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Swiffies for...

johnny k – December 27, 2007 02:31PM Reply Quote
Let's balance out every milkshake with a swiffie. Everyone else on the internet only complains.


So I bitched about AT&T DSL and it's only fair that I throw them a bone when deserved. In the process of transferring service to my roommate (fairly straightforward), I asked that a 411 charge be removed from my bill because we only have the landline to get DSL, and there's not even a phone hooked up. They credited my account without a question.

btw, why do all these phone trees ask for your account number before they direct you, and then when you're talking to a person, they just ask for it again? I was transferred twice, and I had to give the number 4 times.

Edited 2 time(s). Last edit at 12/27/2007 02:46PM by johnny k.

El Jeffe – April 09, 2008 06:30AM Reply Quote
What a journey.
Having been a long-time enjoyer (sic) of The McLaughlin Group, one of my few must-watch shows, I must say I've been gifted with the presence of Dr. Monica Crowley to the panel. Easy to look at and very well spoken. I'm on Cloud Monica. (the GOOD Monica)

What a journey.

Cloudscout – April 10, 2008 10:03PM Reply Quote
Det finnes ikke dårlig vær, bare dårlige klær!
A double-edged swiffie for Woot and the LeakFrog.

I was sitting in my bedroom upstairs and heard a beeping from downstairs.

The float bulb on my sump pump got stuck and the sump well started overflowing. Without the LeakFrog it would have gone unnoticed until tomorrow morning at which point it would have meant a flooded basement.

stan adams – April 11, 2008 03:13PM Reply Quote
A double-edged swiffie for Woot and the LeakFrog.
I was sitting in my bedroom upstairs and heard a beeping from downstairs.
The float bulb on my sump pump got stuck and the sump well started overflowing. Without the LeakFrog it would have gone unnoticed until tomorrow morning at which point it would have meant a flooded basement.

I like having a basement, very handy. But I hate knowing that it is highly susceptible to "ruin". I want to hire welders from the Electric Boat Division to create a pressure vessle for the whole basement -- whenever the rain starts falling I would seal the hatches and pressurize the whole area. Ideally a klaxon would sound and the intercom would have the boswain shout out "rain rain rain" in the cadence of "dive dive dive"...

El Jeffe – April 11, 2008 06:19PM Reply Quote
What a journey.
you work for the government, right?

What a journey.

Madaracs – April 18, 2008 07:04AM Reply Quote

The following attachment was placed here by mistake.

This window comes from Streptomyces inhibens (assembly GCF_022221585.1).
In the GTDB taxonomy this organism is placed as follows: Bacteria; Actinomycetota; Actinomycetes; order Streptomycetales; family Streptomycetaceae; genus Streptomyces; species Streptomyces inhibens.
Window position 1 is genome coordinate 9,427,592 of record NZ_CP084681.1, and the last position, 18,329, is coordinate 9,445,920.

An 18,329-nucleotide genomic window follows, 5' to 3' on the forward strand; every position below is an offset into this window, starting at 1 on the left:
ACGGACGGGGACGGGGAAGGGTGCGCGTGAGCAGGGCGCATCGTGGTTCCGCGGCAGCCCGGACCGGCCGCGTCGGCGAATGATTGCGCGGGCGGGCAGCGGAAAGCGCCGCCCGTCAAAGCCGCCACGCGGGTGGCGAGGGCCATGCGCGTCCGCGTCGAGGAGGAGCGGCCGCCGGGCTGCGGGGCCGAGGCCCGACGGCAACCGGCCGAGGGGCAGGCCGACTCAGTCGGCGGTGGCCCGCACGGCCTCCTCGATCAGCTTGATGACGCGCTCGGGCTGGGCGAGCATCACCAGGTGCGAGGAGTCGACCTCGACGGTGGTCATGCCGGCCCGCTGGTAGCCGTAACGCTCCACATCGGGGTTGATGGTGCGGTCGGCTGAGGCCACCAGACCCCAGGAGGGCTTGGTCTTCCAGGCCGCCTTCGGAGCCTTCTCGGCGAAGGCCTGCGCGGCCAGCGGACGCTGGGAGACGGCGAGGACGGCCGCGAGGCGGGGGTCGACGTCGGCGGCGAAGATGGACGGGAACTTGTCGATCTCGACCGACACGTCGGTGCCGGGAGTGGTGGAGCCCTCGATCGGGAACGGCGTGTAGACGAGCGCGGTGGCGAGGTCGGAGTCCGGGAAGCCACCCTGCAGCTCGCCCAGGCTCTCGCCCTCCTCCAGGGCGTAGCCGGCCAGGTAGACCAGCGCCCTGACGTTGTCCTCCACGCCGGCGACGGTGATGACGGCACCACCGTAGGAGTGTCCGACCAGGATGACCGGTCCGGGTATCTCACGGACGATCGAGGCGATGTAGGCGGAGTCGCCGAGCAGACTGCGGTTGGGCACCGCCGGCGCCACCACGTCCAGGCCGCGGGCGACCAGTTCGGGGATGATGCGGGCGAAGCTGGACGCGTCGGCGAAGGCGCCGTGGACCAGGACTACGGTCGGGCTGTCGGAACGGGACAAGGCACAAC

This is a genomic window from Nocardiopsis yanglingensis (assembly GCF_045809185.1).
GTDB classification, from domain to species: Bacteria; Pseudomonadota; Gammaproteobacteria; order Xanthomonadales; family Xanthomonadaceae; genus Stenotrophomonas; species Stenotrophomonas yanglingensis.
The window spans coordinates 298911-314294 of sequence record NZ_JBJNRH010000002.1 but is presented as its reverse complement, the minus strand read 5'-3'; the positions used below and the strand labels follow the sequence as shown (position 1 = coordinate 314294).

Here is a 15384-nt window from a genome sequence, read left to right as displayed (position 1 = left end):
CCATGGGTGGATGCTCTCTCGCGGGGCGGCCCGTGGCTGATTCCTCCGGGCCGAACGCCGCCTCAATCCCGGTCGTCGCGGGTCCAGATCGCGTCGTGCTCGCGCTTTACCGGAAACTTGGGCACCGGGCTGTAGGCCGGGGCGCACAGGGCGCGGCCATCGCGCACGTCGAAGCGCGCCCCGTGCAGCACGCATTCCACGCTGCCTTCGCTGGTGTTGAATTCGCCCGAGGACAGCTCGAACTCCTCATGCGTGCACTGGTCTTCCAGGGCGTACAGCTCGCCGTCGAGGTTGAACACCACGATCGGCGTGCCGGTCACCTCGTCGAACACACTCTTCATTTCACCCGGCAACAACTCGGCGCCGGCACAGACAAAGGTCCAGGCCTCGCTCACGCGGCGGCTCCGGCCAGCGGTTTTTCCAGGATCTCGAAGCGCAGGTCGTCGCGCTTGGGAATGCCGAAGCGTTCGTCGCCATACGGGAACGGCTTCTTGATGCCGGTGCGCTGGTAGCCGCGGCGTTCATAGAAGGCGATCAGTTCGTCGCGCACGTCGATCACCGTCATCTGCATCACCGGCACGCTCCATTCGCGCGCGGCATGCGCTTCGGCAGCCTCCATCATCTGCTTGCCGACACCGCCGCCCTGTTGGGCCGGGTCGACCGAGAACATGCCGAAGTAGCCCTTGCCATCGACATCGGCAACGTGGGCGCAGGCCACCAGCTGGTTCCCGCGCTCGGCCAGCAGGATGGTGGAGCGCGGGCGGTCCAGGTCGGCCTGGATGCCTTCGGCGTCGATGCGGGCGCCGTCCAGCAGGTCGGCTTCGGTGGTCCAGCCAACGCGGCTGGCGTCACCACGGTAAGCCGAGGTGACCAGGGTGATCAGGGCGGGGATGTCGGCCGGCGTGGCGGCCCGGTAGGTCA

Ooh! Scary! Scary! Don't we look mean? You can't see me! But I can see you!

I needed that.

Jeff Cooper – May 11, 2008 07:41AM Reply Quote

For the iPhone return process. The touch screen started going wonky (it wouldn't register input in some applications on the bottom portion of the screen). Left my apartment at 8. Was at the Apple store about 15 minutes later. Made an appointment at the genius bar for 8:30. Was out of the Grove 20 minutes after that.

More Swiffies for the same. My iPhone had been getting increasingly worse; it reached the point Friday where it wouldn't restart and wouldn't reset--it just got stuck on the Apple screen. Restoring the software through iTunes didn't help. I made an appointment for noon yesterday at the Indianapolis Apple Store; by 12:15 I was on my way with a new phone. No hassles, no questions (after confirming that the phone wouldn't complete startup), just "Sorry for your trouble. Here's your new phone."

Of course I'd have preferred that the first phone didn't go bad. But still, that's great customer service.

rino – May 11, 2008 07:37PM Reply Quote
In America, the only respectable form of socialism is socialism for the rich.
Ditto on the mail-in iPhone repair program.

Cloudscout – November 12, 2008 02:15AM Reply Quote
Det finnes ikke dårlig vær, bare dårlige klær!
I'm about a week into my use of CrossOver and boy has it made life a lot easier for me. It seems pathetic that I'm only using it for Internet Explorer but that's the only thing I really need it for. For my purposes, it works great and is faster/more convenient than Parallels or VMWare.

I can leave my Outlook Web Access session open for my work email and get the little alert windows and everything when new messages arrive.

stan adams – November 26, 2008 06:32PM Reply Quote
I am generally not a fan of "themes" but I have to admit I am getting huge kick out of gmail's hardcore "terminal green screen" theme right down to the pseudo tty art to make up the Gmail logo:

Anybody got advice on how hard it would be to make my own css so that every page I view uses a black background, monospace font and green (or amber or gold) fonts, with only place holder for inline images that I could mouse over??? I really am feeling geeky /retro/bored...